Meaning of cryptic in English:

cryptic

adjective

  • 1Having a meaning that is mysterious or obscure.

    ‘he found his boss's utterances too cryptic’
    • ‘It is not that their conversations are obscure or cryptic.’
    • ‘She sings cryptic, mysterious lyrics, letting her voice guide the song.’
    • ‘We should be careful, because the Delphic Oracle used cryptic answers that often left the inquisitor more confused than helped.’
    • ‘While it all seems a little cryptic and confused, the duo promise a night of bizarre and sweet surprises where everyone is welcome.’
    • ‘At first glance, this book seems cryptic, threatening and confusing.’
    • ‘However, the story line later digresses and becomes confusing and cryptic.’
    • ‘The letter bears no signature and no address; it's at once passionate and oblique, fervent and cryptic.’
    • ‘While the poetry is cryptic, allusive and ambiguous, the prose is lucid, oracular, loftily self-assured.’
    • ‘You might think you are just waiting for a bus, or wandering from room to room looking for your cigarettes, watching a TV show, or reading a cryptic and ambiguous book.’
    • ‘On the contrary, the singer values his cryptic, enigmatic inscrutability.’
    • ‘This ambiguous attitude makes his art cryptic: viewers are left grasping at answers.’
    • ‘He's always been a cryptic songwriter, fond of oblique references and catchy off-the-wall phrasings, but here his metaphors and jests are haunted with regret and suspicion.’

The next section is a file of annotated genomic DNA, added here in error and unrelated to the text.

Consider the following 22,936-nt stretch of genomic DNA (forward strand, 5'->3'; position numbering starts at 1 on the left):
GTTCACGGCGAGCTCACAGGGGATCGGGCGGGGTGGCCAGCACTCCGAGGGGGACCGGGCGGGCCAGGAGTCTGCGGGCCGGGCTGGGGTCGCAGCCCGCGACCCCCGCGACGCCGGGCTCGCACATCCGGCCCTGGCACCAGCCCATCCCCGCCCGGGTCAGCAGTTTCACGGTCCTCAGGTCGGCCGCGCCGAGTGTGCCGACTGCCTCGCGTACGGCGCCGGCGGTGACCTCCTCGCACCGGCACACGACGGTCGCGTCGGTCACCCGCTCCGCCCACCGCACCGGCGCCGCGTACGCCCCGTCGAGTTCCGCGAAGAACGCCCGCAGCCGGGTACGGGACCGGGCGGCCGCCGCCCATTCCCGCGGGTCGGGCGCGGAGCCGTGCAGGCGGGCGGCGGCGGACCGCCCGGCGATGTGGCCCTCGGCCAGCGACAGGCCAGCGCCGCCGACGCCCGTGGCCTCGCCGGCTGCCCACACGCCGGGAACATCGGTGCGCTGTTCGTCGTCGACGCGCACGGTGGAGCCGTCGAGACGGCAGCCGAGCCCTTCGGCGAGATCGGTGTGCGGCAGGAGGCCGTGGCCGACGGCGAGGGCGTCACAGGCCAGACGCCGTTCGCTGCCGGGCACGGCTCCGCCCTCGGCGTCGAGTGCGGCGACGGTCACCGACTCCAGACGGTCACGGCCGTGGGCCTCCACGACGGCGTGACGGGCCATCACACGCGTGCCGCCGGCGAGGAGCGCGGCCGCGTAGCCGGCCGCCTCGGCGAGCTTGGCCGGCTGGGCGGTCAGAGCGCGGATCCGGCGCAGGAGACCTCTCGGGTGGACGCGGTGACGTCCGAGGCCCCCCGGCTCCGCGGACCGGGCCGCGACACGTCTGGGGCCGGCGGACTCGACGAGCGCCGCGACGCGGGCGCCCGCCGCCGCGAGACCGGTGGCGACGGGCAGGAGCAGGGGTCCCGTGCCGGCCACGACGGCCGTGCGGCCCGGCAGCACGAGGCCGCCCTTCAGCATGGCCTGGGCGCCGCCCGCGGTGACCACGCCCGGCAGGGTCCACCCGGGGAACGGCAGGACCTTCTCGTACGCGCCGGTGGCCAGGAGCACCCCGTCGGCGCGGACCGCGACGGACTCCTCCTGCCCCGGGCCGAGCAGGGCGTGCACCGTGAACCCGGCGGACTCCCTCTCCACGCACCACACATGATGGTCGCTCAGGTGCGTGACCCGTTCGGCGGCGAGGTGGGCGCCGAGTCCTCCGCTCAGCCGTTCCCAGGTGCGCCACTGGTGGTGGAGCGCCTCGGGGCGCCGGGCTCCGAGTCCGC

• ‘His lovingly made mixed-media objects, installations and text-based works possess an engagingly cryptic quality - an aspect of the power of visual art to assert its resemblance to linguistic form.’
    • ‘This is not just the rich texture of external life, relationships, the natural world, occupations, society, but the internal, cryptic dimension of dreams and the sub-conscious.’
    • ‘It bore the cryptic message, ‘Toilets downstairs then sharp right.’’
    • ‘In the Great Depression, hobos who roamed transiently across North America invented pictographic graffiti languages which were cryptic to the police but well understood in their community.’
    • ‘I'm having trouble locating full info and images on the web, but the CD insert folded out to become a poster that had cryptic, pie-chart-style graphics for titles.’
    • ‘When he felt up to it, he launched himself back into life, leaving behind selected items for safekeeping: his Highland dancing pumps, army hat and journals crammed with cryptic pieces of tattered paper.’
    • ‘If there's something I want to keep private, then I simply don't write about it, or I write it in such a cryptic way that only I will know what's between the lines, when I read back on it later.’
    • ‘She differentiates between cryptic graffiti that communicates to others within a closed community, and political graffiti that aims to communicate a message to a wider audience.’
    enigmatic, mysterious, hard to understand, confusing, mystifying, perplexing, puzzling, obscure, abstruse, arcane, oracular, Delphic, ambiguous, elliptical, oblique